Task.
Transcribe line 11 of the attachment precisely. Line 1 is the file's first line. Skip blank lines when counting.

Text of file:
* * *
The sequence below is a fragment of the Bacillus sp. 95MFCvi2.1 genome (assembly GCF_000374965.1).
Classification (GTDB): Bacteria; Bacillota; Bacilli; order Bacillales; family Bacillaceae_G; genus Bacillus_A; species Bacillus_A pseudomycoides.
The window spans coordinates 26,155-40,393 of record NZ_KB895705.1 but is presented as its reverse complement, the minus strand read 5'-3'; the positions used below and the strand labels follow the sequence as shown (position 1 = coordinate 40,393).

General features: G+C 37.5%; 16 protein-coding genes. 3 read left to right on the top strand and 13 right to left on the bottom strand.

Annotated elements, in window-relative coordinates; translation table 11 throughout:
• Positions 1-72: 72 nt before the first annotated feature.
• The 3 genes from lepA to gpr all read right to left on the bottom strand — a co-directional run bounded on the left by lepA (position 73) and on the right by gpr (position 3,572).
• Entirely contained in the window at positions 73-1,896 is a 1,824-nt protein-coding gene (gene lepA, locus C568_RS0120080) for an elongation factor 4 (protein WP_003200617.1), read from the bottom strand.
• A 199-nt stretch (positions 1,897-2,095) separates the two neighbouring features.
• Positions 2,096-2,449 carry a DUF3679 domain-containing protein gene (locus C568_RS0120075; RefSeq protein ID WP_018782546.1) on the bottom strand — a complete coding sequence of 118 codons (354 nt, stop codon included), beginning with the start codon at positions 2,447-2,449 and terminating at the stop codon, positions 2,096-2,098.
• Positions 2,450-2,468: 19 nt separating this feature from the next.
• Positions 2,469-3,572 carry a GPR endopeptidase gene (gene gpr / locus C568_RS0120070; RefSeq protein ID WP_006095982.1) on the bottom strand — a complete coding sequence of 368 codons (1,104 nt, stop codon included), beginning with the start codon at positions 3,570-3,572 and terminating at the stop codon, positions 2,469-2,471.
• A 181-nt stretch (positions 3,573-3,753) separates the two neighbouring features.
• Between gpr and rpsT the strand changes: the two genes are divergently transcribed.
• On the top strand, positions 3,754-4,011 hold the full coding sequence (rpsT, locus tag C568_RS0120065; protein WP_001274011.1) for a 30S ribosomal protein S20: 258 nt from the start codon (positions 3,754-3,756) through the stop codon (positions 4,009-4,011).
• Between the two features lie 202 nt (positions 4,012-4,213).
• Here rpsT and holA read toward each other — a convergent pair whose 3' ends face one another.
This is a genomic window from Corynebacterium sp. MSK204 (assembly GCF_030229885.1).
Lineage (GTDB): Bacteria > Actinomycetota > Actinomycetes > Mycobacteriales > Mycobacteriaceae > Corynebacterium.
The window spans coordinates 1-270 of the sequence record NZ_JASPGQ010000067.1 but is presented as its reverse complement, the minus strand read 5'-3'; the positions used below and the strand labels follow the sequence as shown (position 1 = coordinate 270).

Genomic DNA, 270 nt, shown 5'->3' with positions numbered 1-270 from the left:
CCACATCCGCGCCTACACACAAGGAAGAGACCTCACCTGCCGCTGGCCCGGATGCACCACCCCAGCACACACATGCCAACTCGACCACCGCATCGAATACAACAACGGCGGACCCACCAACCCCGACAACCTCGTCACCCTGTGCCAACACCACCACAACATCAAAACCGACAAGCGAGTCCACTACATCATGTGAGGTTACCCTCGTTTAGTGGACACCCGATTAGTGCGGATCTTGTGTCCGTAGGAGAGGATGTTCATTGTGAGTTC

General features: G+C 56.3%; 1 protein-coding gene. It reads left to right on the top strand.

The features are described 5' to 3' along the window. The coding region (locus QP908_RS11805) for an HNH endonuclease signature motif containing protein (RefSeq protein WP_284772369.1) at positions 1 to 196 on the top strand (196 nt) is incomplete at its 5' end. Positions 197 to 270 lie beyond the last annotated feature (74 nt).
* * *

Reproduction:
• Positions 2,450-2,468: 19 nt separating this feature from the next.